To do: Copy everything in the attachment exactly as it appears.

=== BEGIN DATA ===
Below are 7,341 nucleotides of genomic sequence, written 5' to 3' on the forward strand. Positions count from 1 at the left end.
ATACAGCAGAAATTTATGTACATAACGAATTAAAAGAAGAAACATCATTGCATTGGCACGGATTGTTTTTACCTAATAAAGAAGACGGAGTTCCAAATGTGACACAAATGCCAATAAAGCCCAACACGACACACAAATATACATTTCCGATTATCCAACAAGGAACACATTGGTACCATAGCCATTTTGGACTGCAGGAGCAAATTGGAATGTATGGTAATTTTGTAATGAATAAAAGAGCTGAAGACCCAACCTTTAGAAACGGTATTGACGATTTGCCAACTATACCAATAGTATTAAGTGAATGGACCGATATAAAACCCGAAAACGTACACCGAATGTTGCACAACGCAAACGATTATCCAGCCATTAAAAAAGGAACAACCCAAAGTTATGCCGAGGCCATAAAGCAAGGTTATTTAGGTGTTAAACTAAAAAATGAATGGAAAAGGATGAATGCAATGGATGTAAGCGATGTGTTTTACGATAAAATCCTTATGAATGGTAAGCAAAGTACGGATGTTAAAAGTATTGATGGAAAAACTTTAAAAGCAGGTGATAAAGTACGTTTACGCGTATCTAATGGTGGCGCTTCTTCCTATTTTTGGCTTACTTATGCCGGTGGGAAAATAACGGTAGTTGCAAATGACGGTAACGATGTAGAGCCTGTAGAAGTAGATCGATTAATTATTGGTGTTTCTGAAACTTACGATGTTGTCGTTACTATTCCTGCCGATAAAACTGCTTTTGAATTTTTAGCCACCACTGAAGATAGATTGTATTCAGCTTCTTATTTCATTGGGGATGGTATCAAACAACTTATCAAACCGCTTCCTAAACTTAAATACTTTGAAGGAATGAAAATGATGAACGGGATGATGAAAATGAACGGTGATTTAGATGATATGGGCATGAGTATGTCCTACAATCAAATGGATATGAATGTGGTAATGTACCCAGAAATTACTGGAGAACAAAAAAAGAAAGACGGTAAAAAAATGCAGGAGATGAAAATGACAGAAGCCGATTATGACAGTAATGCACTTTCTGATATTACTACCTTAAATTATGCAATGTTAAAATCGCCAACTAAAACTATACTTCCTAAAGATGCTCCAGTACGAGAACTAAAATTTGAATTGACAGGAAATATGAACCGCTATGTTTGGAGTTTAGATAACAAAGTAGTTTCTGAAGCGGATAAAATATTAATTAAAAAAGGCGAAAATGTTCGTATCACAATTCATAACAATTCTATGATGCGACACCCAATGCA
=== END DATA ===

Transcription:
Below are 7,341 nucleotides of genomic sequence, written 5' to 3' on the forward strand. Positions count from 1 at the left end.
ATACAGCAGAAATTTATGTACATAACGAATTAAAAGAAGAAACATCATTGCATTGGCACGGATTGTTTTTACCTAATAAAGAAGACGGAGTTCCAAATGTGACACAAATGCCAATAAAGCCCAACACGACACACAAATATACATTTCCGATTATCCAACAAGGAACACATTGGTACCATAGCCATTTTGGACTGCAGGAGCAAATTGGAATGTATGGTAATTTTGTAATGAATAAAAGAGCTGAAGACCCAACCTTTAGAAACGGTATTGACGATTTGCCAACTATACCAATAGTATTAAGTGAATGGACCGATATAAAACCCGAAAACGTACACCGAATGTTGCACAACGCAAACGATTATCCAGCCATTAAAAAAGGAACAACCCAAAGTTATGCCGAGGCCATAAAGCAAGGTTATTTAGGTGTTAAACTAAAAAATGAATGGAAAAGGATGAATGCAATGGATGTAAGCGATGTGTTTTACGATAAAATCCTTATGAATGGTAAGCAAAGTACGGATGTTAAAAGTATTGATGGAAAAACTTTAAAAGCAGGTGATAAAGTACGTTTACGCGTATCTAATGGTGGCGCTTCTTCCTATTTTTGGCTTACTTATGCCGGTGGGAAAATAACGGTAGTTGCAAATGACGGTAACGATGTAGAGCCTGTAGAAGTAGATCGATTAATTATTGGTGTTTCTGAAACTTACGATGTTGTCGTTACTATTCCTGCCGATAAAACTGCTTTTGAATTTTTAGCCACCACTGAAGATAGATTGTATTCAGCTTCTTATTTCATTGGGGATGGTATCAAACAACTTATCAAACCGCTTCCTAAACTTAAATACTTTGAAGGAATGAAAATGATGAACGGGATGATGAAAATGAACGGTGATTTAGATGATATGGGCATGAGTATGTCCTACAATCAAATGGATATGAATGTGGTAATGTACCCAGAAATTACTGGAGAACAAAAAAAGAAAGACGGTAAAAAAATGCAGGAGATGAAAATGACAGAAGCCGATTATGACAGTAATGCACTTTCTGATATTACTACCTTAAATTATGCAATGTTAAAATCGCCAACTAAAACTATACTTCCTAAAGATGCTCCAGTACGAGAACTAAAATTTGAATTGACAGGAAATATGAACCGCTATGTTTGGAGTTTAGATAACAAAGTAGTTTCTGAAGCGGATAAAATATTAATTAAAAAAGGCGAAAATGTTCGTATCACAATTCATAACAATTCTATGATGCGACACCCAATGCA